Sometimes you learn from Codecademy; sometimes you learn from real-life experience. Yesterday, Codecademy was offline for almost 24 hours. We want to apologize and explain what happened.
Currently we have restored all user progress — courses, points and streaks — from before 2/6/13. We are doing all we can to restore user progress from 2/6/13 to 2/13/13 at 1:09 PM EST. Despite our best efforts we cannot guarantee that all work from that one week period will be recovered. If you have been affected, please let us know.
At 1:09AM EST on Wednesday 2/13, we took Codecademy down to deal with a database migration issue we were facing. We tweeted about it at 1:30. Then we spent the next 24 hours behind the scenes to iron out the issue.
How did it happen?
Like most web applications, Codecademy stores its information — everything from your submissions in exercises to new accounts — in a database. We use a technology called MongoDB (by our friends at 10gen) to do this. Our databases have hundreds of millions of items in them and are growing larger by the second. We’ve been working to change the configuration of our databases so that we can migrate our data to new database structures, laying a solid foundation for future developments and features.
Around 1:30 PM yesterday we became aware of an issue: one of our local environments was not set up correctly, and was causing a database malfunction. The whole team dropped what they were working on and focused on restoring the site as quickly as possible.
Soon after we made the decision to keep the site down until we were 100% sure we could restore the majority of the data. Working with our external service providers, we matched up the data they had with the data we had internally from backups. We verified the integrity of certain data and began piecing back together our databases before bringing the site back online.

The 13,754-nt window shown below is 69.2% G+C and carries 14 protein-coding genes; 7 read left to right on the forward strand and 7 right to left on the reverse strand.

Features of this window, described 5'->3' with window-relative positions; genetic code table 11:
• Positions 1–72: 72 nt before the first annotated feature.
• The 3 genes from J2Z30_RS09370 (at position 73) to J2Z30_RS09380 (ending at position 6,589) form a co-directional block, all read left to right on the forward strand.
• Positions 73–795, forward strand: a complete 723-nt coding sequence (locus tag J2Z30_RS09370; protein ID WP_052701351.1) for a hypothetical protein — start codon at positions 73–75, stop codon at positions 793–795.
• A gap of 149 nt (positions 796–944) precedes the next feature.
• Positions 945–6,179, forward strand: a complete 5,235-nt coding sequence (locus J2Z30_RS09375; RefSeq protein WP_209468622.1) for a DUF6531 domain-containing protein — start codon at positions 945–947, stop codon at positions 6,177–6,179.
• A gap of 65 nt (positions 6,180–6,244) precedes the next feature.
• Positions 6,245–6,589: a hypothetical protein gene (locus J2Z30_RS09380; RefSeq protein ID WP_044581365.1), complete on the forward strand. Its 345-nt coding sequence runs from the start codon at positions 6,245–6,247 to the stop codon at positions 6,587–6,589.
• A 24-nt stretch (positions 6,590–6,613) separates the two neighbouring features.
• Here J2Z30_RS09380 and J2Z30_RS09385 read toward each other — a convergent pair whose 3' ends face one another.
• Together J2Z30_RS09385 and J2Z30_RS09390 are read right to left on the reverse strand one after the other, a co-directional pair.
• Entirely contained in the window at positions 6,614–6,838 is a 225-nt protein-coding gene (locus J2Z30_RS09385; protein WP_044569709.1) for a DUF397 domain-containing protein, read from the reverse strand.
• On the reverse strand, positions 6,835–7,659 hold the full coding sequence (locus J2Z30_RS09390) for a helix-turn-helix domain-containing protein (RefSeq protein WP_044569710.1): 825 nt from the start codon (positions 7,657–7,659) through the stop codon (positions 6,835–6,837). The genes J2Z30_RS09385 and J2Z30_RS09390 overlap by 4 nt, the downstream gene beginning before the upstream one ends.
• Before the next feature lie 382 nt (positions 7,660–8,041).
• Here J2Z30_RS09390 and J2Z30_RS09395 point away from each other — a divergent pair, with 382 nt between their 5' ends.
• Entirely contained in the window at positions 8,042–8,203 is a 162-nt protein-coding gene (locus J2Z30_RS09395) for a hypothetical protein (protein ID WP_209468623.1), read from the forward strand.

After pulling together backups of submissions from Amazon S3, course progress from our backup, and emails from our email database and userfox, we tested things internally to verify we hadn’t lost much. Then, finally, we brought the site back up.
What does this mean for me?
We have minimized the number of people affected by pulling from our backups, but we were not able to restore everything.
**Currently we have restored all user progress — courses, points and streaks — from before 2/6/13. We are doing all we can to restore user progress from 2/6/13 to 2/13/13 at 1:09 PM EST. Despite our best efforts we cannot guarantee that all work from that one week period will be recovered. If you have been affected, please let us know.**
There are also certain data types that we were not able to retrieve for some users.
Anyone who created a new account from 2/6 - 2/13
Profile pictures will be missing and connection to social media accounts will need to be restored. We will be sending you a link to get set up again.
Anyone who created or joined a new group from 2/6 - 2/13
A small number of users and beta testers have access to our groups feature. If you created a group in the past week you will need to recreate it. If you joined a group in the past week you will need to rejoin.
This event underscored the importance of frequent backups. We have created a new plan based on what we have learned to better recover from potential database migration issues in the future.
We will also be extending everyone’s streaks today. We know that you are committed to learning to code. We are committed to helping you get there. If our site goes down, your learning does too. This is the least we can do.
I wrote this post so that you would have confidence that we take downtime very seriously; we learn from each and every event; and we are committed to building the strongest community for learning how to program. Thank you to all our users for your patience.